BH: Was your worship community essentially made up of former priests and nuns or did you belong to a more conventional church in Boston?
PM: Well, we did both. We had a sort of dual life in terms of what kind of Catholics we were. At home we would have home liturgies quite often. Which at that time was not all that unusual, I think. I don’t think you had to be a former priest to be saying mass at home at that time. I think it was part of the ‘60’s and ‘70’s at that time with certain people. So, we had that with these former priests and non-practicing priests. But it was important to my parents, especially to my mother that we would be a good church-going family. So, we went to the local parish church in suburban Boston and we went frequently to churches that the pastor had been a friend of theirs and where they met.
BH: So, growing up, when people asked what your dad did, what did you say?
PM: Well, that was always a difficult question. My impression was that he had good steady work [after leaving the priesthood] with different governmental health agencies before I was born…There were some lean times when my father was trying to find work and was stuck in the situation where he was a well-educated and in some ways overeducated man for a very particular vocation and not having a secular way to work with it. So, we went through a few years of that where my mother was the primary breadwinner for the family.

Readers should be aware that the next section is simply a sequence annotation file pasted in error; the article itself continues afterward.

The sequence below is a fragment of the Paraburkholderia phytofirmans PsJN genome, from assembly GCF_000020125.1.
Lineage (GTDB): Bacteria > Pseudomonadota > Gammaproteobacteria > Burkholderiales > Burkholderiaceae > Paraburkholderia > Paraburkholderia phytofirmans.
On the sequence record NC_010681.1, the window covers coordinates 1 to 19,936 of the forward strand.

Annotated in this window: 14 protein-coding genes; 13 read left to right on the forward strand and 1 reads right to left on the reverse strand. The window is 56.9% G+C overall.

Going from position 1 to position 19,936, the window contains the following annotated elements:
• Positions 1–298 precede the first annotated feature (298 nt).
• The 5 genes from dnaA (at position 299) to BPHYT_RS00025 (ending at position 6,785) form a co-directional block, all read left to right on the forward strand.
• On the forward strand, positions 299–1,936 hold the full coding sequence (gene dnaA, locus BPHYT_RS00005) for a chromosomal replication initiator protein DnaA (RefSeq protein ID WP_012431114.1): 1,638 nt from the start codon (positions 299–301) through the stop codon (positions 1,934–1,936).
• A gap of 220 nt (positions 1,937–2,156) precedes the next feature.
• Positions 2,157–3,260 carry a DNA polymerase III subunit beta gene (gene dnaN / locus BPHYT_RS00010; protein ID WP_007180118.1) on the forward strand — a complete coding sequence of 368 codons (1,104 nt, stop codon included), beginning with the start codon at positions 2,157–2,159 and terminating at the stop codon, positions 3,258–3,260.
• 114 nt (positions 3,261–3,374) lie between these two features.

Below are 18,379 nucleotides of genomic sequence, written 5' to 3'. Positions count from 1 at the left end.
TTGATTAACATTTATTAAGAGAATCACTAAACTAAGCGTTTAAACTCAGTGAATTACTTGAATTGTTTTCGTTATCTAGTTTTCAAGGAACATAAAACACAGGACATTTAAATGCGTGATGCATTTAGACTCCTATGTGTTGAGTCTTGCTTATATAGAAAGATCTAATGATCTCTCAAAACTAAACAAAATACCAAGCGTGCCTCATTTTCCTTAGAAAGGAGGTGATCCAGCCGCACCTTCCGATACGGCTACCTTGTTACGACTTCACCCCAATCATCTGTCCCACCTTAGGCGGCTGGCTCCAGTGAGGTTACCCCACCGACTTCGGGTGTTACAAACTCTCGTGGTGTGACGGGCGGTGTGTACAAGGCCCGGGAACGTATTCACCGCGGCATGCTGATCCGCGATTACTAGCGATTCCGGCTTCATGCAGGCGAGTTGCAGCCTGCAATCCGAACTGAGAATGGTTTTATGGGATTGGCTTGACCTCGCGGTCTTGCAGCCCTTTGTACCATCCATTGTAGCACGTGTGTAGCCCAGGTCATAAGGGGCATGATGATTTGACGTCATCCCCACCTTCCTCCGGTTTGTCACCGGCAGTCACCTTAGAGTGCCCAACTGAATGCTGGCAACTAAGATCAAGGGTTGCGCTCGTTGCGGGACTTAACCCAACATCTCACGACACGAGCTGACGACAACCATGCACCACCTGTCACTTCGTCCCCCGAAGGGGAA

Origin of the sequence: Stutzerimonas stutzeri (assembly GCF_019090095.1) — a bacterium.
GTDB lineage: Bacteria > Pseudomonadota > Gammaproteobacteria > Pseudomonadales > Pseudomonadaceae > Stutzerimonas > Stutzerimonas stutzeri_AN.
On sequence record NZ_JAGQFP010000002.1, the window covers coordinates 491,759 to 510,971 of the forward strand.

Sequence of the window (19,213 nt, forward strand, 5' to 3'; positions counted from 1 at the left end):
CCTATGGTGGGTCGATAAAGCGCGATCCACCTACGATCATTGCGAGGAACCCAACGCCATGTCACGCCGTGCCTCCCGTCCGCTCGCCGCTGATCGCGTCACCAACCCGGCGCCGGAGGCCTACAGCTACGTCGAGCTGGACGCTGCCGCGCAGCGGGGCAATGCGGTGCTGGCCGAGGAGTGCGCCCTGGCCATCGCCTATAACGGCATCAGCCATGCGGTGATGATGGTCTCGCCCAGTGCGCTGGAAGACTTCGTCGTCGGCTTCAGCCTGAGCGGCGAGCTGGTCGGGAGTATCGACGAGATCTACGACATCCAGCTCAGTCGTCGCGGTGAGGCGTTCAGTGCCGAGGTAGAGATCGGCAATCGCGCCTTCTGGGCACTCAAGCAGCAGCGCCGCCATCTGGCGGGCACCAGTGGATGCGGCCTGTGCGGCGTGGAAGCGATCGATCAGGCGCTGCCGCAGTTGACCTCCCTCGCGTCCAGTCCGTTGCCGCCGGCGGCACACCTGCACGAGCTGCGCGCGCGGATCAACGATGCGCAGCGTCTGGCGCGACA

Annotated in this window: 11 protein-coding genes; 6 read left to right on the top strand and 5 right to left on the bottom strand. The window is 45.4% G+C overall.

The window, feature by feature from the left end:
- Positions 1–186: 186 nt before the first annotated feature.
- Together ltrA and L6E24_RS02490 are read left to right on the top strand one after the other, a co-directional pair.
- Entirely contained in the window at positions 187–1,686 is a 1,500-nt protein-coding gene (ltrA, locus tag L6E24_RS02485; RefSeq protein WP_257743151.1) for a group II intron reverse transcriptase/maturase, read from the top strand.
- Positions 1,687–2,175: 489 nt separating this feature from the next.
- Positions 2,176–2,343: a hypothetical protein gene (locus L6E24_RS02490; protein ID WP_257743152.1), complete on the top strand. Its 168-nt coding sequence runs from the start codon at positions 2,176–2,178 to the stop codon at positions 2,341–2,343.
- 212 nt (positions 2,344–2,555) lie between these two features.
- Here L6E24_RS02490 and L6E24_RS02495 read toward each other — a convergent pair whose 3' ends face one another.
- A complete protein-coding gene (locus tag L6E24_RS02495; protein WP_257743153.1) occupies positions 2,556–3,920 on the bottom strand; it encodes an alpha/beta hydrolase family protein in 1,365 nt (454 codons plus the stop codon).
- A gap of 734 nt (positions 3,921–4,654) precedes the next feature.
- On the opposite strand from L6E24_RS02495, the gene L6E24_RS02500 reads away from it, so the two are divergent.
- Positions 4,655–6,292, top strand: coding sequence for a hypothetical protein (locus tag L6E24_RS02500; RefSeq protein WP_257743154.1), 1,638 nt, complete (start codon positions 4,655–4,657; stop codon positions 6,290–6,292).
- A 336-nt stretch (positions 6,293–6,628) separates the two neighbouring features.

BH: What did she do?
PM: It’s funny to call it the primary breadwinner. She had been a teacher when she was a nun. When she left she stayed at home to raise us. And when she needed work she was an assistant to a public school teacher and then and a public school teacher herself. My father eventually became a pastoral counselor. He has his own practice where he sees patients. So, he’s like a Christian therapist.
BH: What were your parents’ reactions when you told them you wanted to write this?